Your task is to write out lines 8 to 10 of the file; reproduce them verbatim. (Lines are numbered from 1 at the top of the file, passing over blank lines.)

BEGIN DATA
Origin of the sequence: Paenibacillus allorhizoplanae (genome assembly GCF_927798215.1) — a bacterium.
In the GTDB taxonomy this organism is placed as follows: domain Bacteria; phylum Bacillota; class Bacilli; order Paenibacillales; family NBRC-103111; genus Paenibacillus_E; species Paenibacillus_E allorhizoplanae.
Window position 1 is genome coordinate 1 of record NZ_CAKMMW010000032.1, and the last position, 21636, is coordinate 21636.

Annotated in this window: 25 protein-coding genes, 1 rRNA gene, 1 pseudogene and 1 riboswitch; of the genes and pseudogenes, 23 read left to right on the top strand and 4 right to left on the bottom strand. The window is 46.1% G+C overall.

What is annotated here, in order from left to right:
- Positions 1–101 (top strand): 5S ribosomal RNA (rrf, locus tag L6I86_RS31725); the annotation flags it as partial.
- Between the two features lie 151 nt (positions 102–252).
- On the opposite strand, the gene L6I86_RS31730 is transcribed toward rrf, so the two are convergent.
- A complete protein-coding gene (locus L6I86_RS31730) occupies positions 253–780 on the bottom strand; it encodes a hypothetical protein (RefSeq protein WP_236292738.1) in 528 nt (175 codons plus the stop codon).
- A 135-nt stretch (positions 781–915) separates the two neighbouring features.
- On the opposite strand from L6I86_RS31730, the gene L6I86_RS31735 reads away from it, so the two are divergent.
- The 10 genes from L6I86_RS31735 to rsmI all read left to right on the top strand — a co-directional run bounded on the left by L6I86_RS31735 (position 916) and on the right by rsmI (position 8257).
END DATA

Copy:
- On the opposite strand, the gene L6I86_RS31730 is transcribed toward rrf, so the two are convergent.
- A complete protein-coding gene (locus L6I86_RS31730) occupies positions 253–780 on the bottom strand; it encodes a hypothetical protein (RefSeq protein WP_236292738.1) in 528 nt (175 codons plus the stop codon).
- A 135-nt stretch (positions 781–915) separates the two neighbouring features.